At his first sentencing hearing, on September 18, 1992, the defendant specifically objected to the probation officer's finding that he could reasonably foresee that the conspiracy involved over eighteen kilograms of cocaine. The district court adopted all uncontested portions of the presentence report as its findings of fact and conclusions of law, J.A. at 171, including a determination that this conspiracy did not begin until sometime in 1989. J.A. at 113.


Only two persons testified at Nallie's first sentencing hearing; the person in charge of the investigation, Special Agent Tosi, and the defendant himself. Tosi testified that Gibbs, Hood, and Green, as well as some others, intentionally kept the defendant's role in the conspiracy small, mainly because of his lack of sophistication in dealing cocaine. J.A. at 178-79.


The defendant's testimony, on the other hand, dealt mainly with the purchase of various motor vehicles. First, his uncle bought him a motor scooter in the early summer of 1988 for $2,100. In August of 1988, Nallie put a $4,000 down payment on a Jeep Cherokee. In 1989, he traded in his Cherokee for a Corvette, and put down an additional $4,000. Finally, he purchased a Chevy Impala in the winter of 1989 for $1,076. He claimed that the majority of this money came from his summer job and relatives. On cross-examination, the defendant admitted that he was aware of the extensive drug activities of Green, Gibbs, and Hood.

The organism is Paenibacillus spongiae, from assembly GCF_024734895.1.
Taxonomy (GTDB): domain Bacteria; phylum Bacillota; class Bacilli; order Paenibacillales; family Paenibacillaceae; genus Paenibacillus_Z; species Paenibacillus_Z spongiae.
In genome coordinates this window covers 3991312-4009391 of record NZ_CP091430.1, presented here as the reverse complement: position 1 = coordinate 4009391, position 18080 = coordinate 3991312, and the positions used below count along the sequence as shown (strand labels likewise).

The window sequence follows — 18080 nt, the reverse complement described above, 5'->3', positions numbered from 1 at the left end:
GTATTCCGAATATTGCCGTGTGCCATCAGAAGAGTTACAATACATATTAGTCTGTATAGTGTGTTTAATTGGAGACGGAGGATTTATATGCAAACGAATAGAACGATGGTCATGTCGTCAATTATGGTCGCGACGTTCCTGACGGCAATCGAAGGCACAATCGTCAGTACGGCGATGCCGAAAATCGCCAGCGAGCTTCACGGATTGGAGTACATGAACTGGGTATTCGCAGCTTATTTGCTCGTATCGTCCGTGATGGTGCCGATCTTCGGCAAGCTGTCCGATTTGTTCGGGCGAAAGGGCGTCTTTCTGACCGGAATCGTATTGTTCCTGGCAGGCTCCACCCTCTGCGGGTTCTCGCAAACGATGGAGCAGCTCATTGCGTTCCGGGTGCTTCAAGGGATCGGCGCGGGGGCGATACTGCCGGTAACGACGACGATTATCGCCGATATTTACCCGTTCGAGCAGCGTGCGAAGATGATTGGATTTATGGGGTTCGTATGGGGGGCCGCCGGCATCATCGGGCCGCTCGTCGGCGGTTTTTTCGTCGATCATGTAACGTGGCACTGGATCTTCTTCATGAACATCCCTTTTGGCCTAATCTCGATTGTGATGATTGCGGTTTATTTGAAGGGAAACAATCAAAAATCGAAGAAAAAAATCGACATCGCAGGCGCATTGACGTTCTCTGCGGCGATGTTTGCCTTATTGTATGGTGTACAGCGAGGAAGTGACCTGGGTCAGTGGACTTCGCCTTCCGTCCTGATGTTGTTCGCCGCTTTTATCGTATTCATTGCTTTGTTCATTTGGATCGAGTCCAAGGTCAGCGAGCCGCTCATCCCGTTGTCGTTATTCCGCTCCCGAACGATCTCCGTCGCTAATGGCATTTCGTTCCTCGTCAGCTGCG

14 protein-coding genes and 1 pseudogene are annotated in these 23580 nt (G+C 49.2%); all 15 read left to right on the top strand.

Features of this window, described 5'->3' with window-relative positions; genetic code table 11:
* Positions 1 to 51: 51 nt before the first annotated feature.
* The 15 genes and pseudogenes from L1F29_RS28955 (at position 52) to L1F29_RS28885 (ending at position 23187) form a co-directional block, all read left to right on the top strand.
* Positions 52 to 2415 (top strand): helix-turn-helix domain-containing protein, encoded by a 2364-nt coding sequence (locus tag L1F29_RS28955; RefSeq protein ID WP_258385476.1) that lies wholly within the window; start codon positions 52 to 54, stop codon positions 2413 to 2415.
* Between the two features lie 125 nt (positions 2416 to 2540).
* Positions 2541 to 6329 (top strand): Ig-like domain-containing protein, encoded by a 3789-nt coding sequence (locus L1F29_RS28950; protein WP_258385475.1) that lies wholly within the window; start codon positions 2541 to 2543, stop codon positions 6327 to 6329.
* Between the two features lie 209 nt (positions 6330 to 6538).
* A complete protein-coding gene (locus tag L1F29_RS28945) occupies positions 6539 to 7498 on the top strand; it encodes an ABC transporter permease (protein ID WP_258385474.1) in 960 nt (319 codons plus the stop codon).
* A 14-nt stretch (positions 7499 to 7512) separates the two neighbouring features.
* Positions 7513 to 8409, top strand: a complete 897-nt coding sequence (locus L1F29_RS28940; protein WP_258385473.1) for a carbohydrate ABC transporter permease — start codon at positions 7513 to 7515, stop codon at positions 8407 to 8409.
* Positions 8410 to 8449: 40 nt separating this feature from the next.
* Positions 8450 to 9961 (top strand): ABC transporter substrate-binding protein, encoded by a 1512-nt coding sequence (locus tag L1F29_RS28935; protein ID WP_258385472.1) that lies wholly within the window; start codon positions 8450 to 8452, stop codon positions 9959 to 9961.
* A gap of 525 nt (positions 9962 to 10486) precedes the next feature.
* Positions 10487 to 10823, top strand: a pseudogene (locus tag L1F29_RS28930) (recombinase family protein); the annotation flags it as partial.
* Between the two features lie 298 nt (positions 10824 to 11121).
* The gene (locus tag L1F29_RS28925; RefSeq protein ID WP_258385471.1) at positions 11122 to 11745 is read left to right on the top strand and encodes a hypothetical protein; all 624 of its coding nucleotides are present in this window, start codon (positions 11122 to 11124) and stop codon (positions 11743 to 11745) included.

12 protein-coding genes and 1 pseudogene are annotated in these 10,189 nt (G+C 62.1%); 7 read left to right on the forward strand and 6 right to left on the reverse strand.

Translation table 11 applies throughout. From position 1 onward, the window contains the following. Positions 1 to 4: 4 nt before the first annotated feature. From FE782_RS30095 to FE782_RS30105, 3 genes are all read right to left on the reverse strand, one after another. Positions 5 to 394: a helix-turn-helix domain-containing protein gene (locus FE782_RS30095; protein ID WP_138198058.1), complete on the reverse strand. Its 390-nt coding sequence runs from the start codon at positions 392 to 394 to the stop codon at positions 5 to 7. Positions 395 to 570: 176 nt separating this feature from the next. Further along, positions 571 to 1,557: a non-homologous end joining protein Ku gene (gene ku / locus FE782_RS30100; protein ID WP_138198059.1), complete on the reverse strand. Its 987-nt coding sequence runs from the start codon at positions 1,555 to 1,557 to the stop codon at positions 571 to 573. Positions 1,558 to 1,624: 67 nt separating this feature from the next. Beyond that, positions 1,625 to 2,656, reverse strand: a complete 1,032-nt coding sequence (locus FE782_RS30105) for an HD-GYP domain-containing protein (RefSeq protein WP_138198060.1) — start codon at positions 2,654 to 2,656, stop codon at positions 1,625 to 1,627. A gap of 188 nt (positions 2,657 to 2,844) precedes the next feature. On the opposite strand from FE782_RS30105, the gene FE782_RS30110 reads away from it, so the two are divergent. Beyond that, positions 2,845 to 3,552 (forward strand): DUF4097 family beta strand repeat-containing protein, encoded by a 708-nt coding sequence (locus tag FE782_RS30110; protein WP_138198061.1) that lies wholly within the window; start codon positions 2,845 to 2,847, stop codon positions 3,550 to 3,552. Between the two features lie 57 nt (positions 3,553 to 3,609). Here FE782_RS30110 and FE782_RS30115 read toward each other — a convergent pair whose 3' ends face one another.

The district court rejected the explanation concerning the cars, even though the scooter and Cherokee were purchased before the conspiracy allegedly began, and held that all the vehicles were purchased with drug proceeds from the conspiracy. J.A. at 214. Furthermore, the district court held that because the defendant was aware of his coconspirator's drug activities, he could reasonably foresee the amount of cocaine they were distributing. As stated, because this amount exceeded five kilograms, the defendant was sentenced to the statutory minimum of ten years. Nallie then brought his first appeal.